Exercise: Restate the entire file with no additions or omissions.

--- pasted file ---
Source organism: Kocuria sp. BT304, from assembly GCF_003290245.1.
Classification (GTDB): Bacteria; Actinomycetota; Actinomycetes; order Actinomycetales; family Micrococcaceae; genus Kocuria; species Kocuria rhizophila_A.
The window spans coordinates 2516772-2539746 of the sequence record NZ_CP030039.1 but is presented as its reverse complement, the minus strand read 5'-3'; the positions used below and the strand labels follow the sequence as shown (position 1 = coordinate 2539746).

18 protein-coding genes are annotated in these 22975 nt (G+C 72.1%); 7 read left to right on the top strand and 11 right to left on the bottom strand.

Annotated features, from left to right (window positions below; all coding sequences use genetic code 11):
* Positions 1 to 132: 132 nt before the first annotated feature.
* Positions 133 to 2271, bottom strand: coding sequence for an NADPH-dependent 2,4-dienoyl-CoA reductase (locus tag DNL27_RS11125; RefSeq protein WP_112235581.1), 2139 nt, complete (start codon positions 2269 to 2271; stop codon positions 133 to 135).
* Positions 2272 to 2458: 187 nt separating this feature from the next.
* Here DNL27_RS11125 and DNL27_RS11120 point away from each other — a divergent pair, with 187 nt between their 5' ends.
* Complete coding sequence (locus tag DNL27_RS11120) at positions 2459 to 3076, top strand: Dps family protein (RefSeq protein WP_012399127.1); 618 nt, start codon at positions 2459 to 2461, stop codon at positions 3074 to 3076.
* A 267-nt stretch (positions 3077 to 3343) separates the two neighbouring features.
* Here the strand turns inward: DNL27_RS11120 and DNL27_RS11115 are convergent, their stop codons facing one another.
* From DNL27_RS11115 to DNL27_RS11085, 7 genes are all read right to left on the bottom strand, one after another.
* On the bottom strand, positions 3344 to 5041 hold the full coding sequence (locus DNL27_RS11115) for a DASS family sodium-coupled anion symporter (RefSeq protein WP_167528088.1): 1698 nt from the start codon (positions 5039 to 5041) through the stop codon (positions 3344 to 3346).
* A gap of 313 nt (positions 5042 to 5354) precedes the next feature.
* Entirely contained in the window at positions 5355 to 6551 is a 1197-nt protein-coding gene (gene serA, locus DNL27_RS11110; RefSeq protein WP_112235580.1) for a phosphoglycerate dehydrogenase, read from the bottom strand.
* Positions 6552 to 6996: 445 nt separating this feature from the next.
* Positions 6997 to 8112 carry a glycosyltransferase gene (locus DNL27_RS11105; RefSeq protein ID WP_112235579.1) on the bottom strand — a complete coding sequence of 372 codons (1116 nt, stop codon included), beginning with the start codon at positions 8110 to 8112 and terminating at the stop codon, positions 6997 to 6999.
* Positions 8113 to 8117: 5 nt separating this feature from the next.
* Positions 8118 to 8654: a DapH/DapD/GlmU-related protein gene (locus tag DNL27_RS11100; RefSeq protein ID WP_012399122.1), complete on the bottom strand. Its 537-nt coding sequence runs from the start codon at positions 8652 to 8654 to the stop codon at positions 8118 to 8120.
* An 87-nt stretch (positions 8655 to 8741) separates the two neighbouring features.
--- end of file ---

Source organism: Kocuria sp. BT304, from assembly GCF_003290245.1.
Classification (GTDB): Bacteria; Actinomycetota; Actinomycetes; order Actinomycetales; family Micrococcaceae; genus Kocuria; species Kocuria rhizophila_A.
The window spans coordinates 2516772-2539746 of the sequence record NZ_CP030039.1 but is presented as its reverse complement, the minus strand read 5'-3'; the positions used below and the strand labels follow the sequence as shown (position 1 = coordinate 2539746).

18 protein-coding genes are annotated in these 22975 nt (G+C 72.1%); 7 read left to right on the top strand and 11 right to left on the bottom strand.

Annotated features, from left to right (window positions below; all coding sequences use genetic code 11):
* Positions 1 to 132: 132 nt before the first annotated feature.
* Positions 133 to 2271, bottom strand: coding sequence for an NADPH-dependent 2,4-dienoyl-CoA reductase (locus tag DNL27_RS11125; RefSeq protein WP_112235581.1), 2139 nt, complete (start codon positions 2269 to 2271; stop codon positions 133 to 135).
* Positions 2272 to 2458: 187 nt separating this feature from the next.
* Here DNL27_RS11125 and DNL27_RS11120 point away from each other — a divergent pair, with 187 nt between their 5' ends.
* Complete coding sequence (locus tag DNL27_RS11120) at positions 2459 to 3076, top strand: Dps family protein (RefSeq protein WP_012399127.1); 618 nt, start codon at positions 2459 to 2461, stop codon at positions 3074 to 3076.
* A 267-nt stretch (positions 3077 to 3343) separates the two neighbouring features.
* Here the strand turns inward: DNL27_RS11120 and DNL27_RS11115 are convergent, their stop codons facing one another.
* From DNL27_RS11115 to DNL27_RS11085, 7 genes are all read right to left on the bottom strand, one after another.
* On the bottom strand, positions 3344 to 5041 hold the full coding sequence (locus DNL27_RS11115) for a DASS family sodium-coupled anion symporter (RefSeq protein WP_167528088.1): 1698 nt from the start codon (positions 5039 to 5041) through the stop codon (positions 3344 to 3346).
* A gap of 313 nt (positions 5042 to 5354) precedes the next feature.
* Entirely contained in the window at positions 5355 to 6551 is a 1197-nt protein-coding gene (gene serA, locus DNL27_RS11110; RefSeq protein WP_112235580.1) for a phosphoglycerate dehydrogenase, read from the bottom strand.
* Positions 6552 to 6996: 445 nt separating this feature from the next.
* Positions 6997 to 8112 carry a glycosyltransferase gene (locus DNL27_RS11105; RefSeq protein ID WP_112235579.1) on the bottom strand — a complete coding sequence of 372 codons (1116 nt, stop codon included), beginning with the start codon at positions 8110 to 8112 and terminating at the stop codon, positions 6997 to 6999.
* Positions 8113 to 8117: 5 nt separating this feature from the next.
* Positions 8118 to 8654: a DapH/DapD/GlmU-related protein gene (locus tag DNL27_RS11100; RefSeq protein ID WP_012399122.1), complete on the bottom strand. Its 537-nt coding sequence runs from the start codon at positions 8652 to 8654 to the stop codon at positions 8118 to 8120.
* An 87-nt stretch (positions 8655 to 8741) separates the two neighbouring features.